Impulse and Momentum


The momentum of an object is the product of its mass and its velocity. Momentum is a vector quantity and is measured in Ns or \cfrac { kgm }{ s }

The equation for momentum is: 


p = momentum in \cfrac { kgm }{ s }

m = mass in kg

v= velocity in \cfrac { m }{ s }


A change of momentum is known as an impulse. When a force acts on an object to change its velocity, the momentum of the object will change because the velocity changes. The equations for impulse are:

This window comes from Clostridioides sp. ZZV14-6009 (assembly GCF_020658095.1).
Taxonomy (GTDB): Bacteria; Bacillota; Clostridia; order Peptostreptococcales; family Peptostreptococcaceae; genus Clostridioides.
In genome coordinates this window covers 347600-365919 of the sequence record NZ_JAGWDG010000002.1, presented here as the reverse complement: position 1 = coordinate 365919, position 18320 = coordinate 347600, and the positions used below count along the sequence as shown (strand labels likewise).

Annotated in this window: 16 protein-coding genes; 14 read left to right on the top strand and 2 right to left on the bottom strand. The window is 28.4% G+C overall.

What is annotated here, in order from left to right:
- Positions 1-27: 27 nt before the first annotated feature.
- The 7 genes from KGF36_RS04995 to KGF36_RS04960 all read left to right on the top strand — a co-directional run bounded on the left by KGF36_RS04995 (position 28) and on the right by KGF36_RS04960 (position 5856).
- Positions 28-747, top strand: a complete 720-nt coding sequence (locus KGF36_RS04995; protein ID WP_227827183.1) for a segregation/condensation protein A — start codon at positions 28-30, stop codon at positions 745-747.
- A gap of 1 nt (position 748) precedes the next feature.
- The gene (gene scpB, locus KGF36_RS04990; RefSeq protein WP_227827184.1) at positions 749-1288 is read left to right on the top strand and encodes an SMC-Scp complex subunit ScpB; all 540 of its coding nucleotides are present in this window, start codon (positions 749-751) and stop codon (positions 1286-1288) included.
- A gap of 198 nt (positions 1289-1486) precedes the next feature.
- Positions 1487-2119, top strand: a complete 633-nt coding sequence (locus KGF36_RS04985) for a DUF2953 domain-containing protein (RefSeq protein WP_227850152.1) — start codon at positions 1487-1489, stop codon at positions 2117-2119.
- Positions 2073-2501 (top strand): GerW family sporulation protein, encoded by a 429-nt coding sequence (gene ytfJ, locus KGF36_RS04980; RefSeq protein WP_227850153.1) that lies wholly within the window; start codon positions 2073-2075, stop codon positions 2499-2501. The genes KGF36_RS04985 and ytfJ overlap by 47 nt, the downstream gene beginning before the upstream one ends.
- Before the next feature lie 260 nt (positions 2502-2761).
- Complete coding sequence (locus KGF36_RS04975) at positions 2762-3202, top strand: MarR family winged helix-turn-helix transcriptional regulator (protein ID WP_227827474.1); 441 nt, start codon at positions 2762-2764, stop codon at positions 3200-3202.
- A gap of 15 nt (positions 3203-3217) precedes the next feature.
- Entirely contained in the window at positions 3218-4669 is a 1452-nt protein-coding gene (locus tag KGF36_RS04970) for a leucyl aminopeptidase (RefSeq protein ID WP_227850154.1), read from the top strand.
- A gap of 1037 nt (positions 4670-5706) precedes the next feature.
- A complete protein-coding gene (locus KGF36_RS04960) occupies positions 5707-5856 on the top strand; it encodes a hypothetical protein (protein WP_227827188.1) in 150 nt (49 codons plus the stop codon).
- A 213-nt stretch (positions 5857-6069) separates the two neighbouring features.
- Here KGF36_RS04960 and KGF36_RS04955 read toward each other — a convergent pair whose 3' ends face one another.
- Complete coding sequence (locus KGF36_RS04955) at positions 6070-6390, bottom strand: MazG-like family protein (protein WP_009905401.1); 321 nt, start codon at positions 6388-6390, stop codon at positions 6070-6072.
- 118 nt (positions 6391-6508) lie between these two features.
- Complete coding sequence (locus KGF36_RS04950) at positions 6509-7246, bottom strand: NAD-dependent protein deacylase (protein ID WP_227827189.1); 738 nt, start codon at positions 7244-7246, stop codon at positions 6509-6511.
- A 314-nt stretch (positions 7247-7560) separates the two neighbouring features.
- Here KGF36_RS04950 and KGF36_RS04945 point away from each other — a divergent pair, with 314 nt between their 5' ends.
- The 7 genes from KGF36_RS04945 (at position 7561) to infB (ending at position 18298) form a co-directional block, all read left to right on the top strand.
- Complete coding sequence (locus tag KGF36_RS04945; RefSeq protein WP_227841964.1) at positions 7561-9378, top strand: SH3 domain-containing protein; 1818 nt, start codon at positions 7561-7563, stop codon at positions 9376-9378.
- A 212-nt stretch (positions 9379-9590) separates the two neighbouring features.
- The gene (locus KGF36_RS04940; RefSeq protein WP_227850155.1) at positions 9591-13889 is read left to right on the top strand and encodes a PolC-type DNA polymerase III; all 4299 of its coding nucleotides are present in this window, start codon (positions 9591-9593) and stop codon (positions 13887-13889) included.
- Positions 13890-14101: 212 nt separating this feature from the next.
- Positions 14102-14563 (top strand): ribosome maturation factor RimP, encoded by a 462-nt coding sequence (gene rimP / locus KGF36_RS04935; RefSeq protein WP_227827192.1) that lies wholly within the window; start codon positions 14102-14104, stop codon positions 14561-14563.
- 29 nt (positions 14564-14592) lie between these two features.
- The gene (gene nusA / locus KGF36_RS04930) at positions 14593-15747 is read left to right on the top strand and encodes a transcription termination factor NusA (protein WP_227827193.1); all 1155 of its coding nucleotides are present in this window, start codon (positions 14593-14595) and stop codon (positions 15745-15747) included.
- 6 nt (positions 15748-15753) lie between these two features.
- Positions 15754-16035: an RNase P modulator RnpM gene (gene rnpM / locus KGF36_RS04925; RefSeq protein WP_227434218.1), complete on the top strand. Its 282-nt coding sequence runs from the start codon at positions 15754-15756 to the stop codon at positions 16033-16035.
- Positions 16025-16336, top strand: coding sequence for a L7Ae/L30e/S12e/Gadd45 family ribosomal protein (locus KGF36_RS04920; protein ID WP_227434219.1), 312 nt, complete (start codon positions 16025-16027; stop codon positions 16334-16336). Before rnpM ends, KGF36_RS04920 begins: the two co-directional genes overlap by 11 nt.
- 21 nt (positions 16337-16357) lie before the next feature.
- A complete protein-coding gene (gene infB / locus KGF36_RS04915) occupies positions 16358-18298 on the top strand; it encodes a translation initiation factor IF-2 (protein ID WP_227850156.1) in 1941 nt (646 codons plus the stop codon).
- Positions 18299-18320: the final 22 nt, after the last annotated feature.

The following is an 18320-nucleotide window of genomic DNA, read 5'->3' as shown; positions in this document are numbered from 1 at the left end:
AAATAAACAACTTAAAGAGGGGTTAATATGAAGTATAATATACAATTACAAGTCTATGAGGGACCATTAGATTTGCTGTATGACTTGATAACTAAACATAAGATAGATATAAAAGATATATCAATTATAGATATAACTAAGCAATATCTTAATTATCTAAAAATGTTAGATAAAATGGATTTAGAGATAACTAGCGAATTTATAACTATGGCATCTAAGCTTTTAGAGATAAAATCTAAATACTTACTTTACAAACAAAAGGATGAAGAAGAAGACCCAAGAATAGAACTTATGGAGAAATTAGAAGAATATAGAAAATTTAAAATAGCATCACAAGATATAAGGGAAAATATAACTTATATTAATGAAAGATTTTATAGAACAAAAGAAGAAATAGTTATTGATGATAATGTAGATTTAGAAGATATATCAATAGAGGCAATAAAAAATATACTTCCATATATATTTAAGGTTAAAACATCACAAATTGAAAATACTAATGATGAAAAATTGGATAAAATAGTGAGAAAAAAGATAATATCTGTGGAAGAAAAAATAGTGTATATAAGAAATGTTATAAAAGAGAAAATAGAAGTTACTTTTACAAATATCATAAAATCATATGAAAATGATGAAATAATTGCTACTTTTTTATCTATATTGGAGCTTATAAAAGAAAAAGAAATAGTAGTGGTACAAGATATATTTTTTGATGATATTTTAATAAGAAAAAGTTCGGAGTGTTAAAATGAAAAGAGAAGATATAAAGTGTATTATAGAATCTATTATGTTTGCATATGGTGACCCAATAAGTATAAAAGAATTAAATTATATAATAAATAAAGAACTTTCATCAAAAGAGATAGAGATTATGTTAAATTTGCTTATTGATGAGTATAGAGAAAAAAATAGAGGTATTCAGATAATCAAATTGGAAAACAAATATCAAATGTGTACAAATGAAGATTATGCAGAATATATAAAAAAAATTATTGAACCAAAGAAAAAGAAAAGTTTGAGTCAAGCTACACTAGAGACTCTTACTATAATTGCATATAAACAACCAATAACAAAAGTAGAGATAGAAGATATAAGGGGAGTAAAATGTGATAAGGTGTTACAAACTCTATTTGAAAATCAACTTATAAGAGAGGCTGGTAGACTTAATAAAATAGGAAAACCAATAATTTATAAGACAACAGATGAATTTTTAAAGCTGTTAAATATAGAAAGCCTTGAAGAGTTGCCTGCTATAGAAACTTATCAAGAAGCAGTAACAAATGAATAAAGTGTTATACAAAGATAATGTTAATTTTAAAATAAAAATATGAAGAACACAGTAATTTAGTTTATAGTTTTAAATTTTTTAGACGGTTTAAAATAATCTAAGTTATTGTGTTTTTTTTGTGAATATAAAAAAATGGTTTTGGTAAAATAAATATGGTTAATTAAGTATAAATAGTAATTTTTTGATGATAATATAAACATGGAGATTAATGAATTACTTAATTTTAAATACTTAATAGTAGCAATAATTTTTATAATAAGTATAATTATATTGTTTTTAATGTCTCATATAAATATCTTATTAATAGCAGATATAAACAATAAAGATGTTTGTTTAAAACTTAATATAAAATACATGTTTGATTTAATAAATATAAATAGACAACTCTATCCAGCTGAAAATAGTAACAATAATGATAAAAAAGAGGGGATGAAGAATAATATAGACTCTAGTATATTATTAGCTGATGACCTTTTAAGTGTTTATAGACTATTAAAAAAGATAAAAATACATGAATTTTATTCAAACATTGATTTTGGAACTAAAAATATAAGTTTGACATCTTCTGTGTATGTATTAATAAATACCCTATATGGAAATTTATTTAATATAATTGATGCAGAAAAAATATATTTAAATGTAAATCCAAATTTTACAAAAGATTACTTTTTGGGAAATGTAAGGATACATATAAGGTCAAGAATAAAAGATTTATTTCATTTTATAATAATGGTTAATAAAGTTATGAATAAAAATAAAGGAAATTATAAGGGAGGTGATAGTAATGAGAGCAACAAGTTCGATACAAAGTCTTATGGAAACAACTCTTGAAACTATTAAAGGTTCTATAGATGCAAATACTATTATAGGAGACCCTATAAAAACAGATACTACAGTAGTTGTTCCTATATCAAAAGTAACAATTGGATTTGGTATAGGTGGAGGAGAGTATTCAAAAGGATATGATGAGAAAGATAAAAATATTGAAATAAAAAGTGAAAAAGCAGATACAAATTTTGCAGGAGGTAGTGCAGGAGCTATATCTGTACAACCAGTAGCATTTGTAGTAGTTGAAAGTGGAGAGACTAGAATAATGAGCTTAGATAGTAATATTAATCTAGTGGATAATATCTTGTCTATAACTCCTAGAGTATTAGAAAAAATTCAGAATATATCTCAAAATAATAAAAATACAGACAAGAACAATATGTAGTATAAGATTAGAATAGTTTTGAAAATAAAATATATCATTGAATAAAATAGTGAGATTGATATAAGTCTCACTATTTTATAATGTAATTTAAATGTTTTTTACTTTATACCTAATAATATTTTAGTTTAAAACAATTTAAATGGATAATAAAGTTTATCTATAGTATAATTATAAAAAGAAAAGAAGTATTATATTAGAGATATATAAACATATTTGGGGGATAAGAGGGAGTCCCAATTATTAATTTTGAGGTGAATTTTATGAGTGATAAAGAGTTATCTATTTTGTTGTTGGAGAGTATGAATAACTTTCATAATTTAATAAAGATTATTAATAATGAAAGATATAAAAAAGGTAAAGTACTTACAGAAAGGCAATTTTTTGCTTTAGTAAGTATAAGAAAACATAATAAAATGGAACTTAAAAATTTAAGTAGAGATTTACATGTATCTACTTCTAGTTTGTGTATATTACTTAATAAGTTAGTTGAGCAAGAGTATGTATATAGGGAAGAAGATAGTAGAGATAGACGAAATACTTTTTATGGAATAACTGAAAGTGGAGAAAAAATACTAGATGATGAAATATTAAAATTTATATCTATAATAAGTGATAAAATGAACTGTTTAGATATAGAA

I=\Delta p={ p }_{ f }-{ p }_{ i }

\Delta p=mv-mu=m(v-u)

Another equation for impulse is:


Example 1:

What is the momentum of a 50kg girl walking north at 2.5\cfrac { m }{ s } ?


p=50\times 2.5

p=125\cfrac { kgm }{ s } north

Example 2:

A 900kg car is travelling west at 8.2\cfrac { m }{ s } before coming to a complete stop at a red light. What is the impulse of the car as it stops at the red light?

I=\Delta p={ p }_{ f }-{ p }_{ i }

\Delta p=mv-mu=m(v-u). Note: we will denote west as positive:

\Delta p=900(0-8.2)

\Delta p=-7380

Therefore, Impulse=7380\cfrac { kgm }{ s } east

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